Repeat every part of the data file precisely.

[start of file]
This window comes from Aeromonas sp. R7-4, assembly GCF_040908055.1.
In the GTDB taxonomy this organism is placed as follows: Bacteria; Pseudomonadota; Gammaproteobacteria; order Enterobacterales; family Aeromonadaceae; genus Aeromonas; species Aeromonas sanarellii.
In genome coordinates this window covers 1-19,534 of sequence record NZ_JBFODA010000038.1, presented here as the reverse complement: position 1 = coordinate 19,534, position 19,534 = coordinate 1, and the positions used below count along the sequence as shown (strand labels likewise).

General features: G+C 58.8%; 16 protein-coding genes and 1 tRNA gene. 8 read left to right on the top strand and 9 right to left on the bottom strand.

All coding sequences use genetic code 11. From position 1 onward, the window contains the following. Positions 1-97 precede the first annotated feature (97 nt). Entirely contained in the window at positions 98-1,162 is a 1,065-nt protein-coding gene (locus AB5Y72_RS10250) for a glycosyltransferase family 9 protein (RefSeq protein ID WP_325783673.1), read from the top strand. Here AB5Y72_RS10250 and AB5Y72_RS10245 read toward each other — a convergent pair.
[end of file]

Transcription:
This window comes from Aeromonas sp. R7-4, assembly GCF_040908055.1.
In the GTDB taxonomy this organism is placed as follows: Bacteria; Pseudomonadota; Gammaproteobacteria; order Enterobacterales; family Aeromonadaceae; genus Aeromonas; species Aeromonas sanarellii.
In genome coordinates this window covers 1-19,534 of sequence record NZ_JBFODA010000038.1, presented here as the reverse complement: position 1 = coordinate 19,534, position 19,534 = coordinate 1, and the positions used below count along the sequence as shown (strand labels likewise).

General features: G+C 58.8%; 16 protein-coding genes and 1 tRNA gene. 8 read left to right on the top strand and 9 right to left on the bottom strand.

All coding sequences use genetic code 11. From position 1 onward, the window contains the following. Positions 1-97 precede the first annotated feature (97 nt). Entirely contained in the window at positions 98-1,162 is a 1,065-nt protein-coding gene (locus AB5Y72_RS10250) for a glycosyltransferase family 9 protein (RefSeq protein ID WP_325783673.1), read from the top strand. Here AB5Y72_RS10250 and AB5Y72_RS10245 read toward each other — a convergent pair.